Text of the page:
• Combines the Modbus Application Protocol (MBAP) header with a Modbus RTU ADU (legacy systems)
  • Modbus TCP
    • Combines the MBAP header with only the Modbus RTU PDU (modern)
  • Modbus RTU (binary)
    • Has an ADU of maximum 256 bytes
  • Modbus ASCII
    • Has an ADU of maximum 510 bytes
  • Modbus Plus

Modbus is a request-response protocol with three PDUs:

  1. Modbus Request
  2. Modbus Response
  3. Modbus Exception Response

A typical transaction without errors goes like this:

  1. Client initiates a request, sending the function code and data request
  2. Server performs the action and initiates a response, sending the function code and data response
  3. Client receives response

Each device communicating via Modbus needs a specific address. Capturing packets with Wireshark is a great way to observe Modbus in action.

Distributed Network Protocol (DNP3)

Designed for use in electric utility and extended for oil and gas, water, and wastewater, with specific features that apply to these industries, including:

  • Report by exception
  • Data quality indicators
  • Time-stamped data including sequence-of-events, to aid reconstruction
  • "Select before operate" two-pass procedure on outputs

DNP3 is reliable and efficient, and well suited for real-time data transfer:

  • Cyclical redundancy checks
  • Optional link-layer acknowledgements
  • Retransmission of faulty frames

Two types of data:

  • Static data, or class 0: represents a static value
  • Event data, or class 1, 2, or 3 by priority: represents a change

Communication is initiated from the master station to the slave outstation:

  1. Master sends request message
  2. Slave sends response message
  3. Master confirms (ACK)

DNP3 also supports unsolicited responses for alarms:

  1. Slave sends unsolicited response
  2. Master confirms (ACK)

Every DNP3 device needs a unique address.

DNP3 lacks security. There's no:

  • Authentication
  • Encryption

Secure DNP3

This DNP3 variant adds authentication to the response-request process, issued as a challenge by the receiving device. A unique session key is hashed with the message data to verify authority, integrity, and pairing. It can also operate over TLS for confidentiality.

Secure DNP3 operates at the application layer of the TCP/IP protocol stack as a payload of the TCP/IP packet.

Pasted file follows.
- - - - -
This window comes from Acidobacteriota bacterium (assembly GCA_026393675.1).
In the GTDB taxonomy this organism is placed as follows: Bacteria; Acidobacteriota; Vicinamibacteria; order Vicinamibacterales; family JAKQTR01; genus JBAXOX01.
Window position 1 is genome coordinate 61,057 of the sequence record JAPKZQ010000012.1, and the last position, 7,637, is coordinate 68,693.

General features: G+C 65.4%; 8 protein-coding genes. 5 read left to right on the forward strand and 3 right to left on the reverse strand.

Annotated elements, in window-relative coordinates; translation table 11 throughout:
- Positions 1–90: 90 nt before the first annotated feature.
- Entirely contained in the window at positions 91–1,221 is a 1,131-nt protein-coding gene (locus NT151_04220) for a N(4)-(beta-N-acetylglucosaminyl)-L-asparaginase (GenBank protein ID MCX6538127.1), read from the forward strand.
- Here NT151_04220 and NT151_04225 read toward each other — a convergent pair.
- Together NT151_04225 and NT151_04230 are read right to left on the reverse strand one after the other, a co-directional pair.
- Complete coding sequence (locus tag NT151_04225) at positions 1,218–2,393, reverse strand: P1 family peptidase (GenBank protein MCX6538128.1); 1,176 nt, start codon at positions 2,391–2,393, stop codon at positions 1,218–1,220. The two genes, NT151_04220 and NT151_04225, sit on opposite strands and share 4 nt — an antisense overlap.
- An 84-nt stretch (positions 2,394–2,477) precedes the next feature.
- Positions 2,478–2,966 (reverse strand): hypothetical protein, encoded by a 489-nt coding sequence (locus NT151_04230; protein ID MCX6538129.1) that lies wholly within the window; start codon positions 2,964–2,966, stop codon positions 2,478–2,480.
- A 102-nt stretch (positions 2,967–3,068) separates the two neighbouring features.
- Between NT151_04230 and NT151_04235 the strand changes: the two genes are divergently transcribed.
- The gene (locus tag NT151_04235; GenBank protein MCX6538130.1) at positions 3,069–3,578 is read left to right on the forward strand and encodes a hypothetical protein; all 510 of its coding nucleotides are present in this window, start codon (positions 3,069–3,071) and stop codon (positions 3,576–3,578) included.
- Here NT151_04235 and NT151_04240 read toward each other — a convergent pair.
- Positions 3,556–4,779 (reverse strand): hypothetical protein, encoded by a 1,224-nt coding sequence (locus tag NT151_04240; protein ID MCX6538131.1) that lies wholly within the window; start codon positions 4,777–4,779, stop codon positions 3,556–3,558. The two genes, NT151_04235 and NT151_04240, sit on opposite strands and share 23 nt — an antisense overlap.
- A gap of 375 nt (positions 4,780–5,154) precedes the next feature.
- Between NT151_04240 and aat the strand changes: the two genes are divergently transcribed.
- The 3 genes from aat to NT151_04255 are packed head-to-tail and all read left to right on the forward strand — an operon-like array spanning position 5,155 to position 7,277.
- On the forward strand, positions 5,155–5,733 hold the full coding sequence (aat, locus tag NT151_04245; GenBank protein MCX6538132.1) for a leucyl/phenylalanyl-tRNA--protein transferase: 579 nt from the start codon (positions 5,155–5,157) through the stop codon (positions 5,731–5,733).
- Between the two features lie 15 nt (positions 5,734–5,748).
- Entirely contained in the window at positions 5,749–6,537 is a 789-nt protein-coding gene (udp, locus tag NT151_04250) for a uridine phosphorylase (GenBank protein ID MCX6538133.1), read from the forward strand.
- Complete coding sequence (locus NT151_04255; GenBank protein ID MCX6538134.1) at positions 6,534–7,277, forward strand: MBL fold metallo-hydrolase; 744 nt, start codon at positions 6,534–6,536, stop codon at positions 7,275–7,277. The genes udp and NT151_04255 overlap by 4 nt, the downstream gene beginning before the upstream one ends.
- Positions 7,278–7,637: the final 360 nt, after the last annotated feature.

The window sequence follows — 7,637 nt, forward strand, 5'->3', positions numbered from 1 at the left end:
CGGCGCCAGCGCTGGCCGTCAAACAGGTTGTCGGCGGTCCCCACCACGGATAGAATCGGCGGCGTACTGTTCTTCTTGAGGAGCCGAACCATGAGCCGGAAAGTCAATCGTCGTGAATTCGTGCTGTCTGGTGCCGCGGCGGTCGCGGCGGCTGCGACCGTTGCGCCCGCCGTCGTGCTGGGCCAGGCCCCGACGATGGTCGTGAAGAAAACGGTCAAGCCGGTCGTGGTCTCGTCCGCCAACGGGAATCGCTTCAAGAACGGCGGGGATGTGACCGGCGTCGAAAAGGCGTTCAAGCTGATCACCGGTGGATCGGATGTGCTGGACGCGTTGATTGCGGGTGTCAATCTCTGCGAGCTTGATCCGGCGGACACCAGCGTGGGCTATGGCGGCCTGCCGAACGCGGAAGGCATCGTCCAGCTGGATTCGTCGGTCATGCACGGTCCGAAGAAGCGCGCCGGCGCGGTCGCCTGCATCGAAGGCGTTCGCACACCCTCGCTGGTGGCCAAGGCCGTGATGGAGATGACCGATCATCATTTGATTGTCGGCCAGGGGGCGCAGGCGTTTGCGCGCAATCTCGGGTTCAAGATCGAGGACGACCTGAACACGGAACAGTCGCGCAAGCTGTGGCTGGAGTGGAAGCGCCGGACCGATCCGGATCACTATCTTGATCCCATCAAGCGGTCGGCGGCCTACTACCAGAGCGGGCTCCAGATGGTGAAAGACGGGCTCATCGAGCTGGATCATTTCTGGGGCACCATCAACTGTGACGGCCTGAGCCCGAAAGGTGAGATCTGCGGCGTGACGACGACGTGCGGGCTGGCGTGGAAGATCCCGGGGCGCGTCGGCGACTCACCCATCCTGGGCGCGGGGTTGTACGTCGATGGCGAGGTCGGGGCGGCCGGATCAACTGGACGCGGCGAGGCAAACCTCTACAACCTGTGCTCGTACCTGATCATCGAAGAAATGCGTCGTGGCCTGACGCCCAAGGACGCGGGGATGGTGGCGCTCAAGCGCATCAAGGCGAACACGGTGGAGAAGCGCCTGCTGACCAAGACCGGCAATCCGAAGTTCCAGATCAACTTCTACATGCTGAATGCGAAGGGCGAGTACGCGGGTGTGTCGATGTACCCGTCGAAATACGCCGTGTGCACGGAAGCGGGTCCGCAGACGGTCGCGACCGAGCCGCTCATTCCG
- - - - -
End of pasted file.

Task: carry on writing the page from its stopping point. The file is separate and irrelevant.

├─────────────────────────────────────── IP Packet ─────────────┼────────── Payload ───────────┤
                                                                ├───────── DNP3 LPDU ──────────┤
╔════════╗ ╔════════════════════════╗ ╔═══════════════════════╗ ╔═════════════╗ ╔══════════════╗
║  HDLC  ║ ║ Source/Destination MAC ║ ║ Source/Destination IP ║ ║ DNP3 Header ║ ║ DNP3 Payload ║
╚════════╝ ╚════════════════════════╝ ╚═══════════════════════╝ ╚═════════════╝ ╚══════════════╝

The process for critical requests looks like this:

  1. Master sends request message
  2. Slave sends authentication challenge
  3. Master sends authentication response
  4. Slave confirms ACK
  5. Slave sends response message
  6. Master confirms ACK

Process Fieldbus (PROFIBUS)

Designed in late 1980s to allow PLCs to communicate with host computers, there are a number of specialized variants:

  • PROFIBUS PA: for instrumentation for process automation
    • Developed to address needs of field instrumentation in hazardous areas (explosive vapors, dust)
    • Uses intrinsic safety concept to to limit power on communication lines so that dust or vapor in the vicinity will not be ignited
  • PROFIsafe: safety applications
  • PROFIdrive: high-speed drive applications
  • PROFIBUS DP (decentralized periphery): the most widely deployed variant, and it's turtles all the way down...
    • These three variants are minor upgrade versions of the former

PROFIBUS communications have three profiles: asynchronous, synchronous, and via Ethernet (ethertype 0x8892) -- also called PROFINET.

PROFIBUS uses token sharing to allow multiple master nodes (PLCs or RTUs) to communicate with its slaves (sensor, motor, or other control system device). Slaves can initiate communication to their master node or other slaves.

PROFIBUS lacks security. There's no authentication (a spoofed node could impersonate a master node), but as it uses a naturally segmented serial network, compromise requires physical access. Stuxnet is an example of PROFIBUS exploitation.

Industrial Ethernet

Adapts the IEEE 802.3 Ethernet standard to real-time industrial automation applications and provides physical enhancements to harden Ethernet, such as more rugged wiring, connectors, and hardware designed for industrial application. Some considerations:

  • Electrical noise and interference (EMI)
  • Vibration
  • Extended temperatures and humidity
  • Power requirements
  • Support of real-time performance: low latency, low jitter, minimal packet loss

There are 30 different varieties of Industrial Ethernet, because apparently we can't all just get along.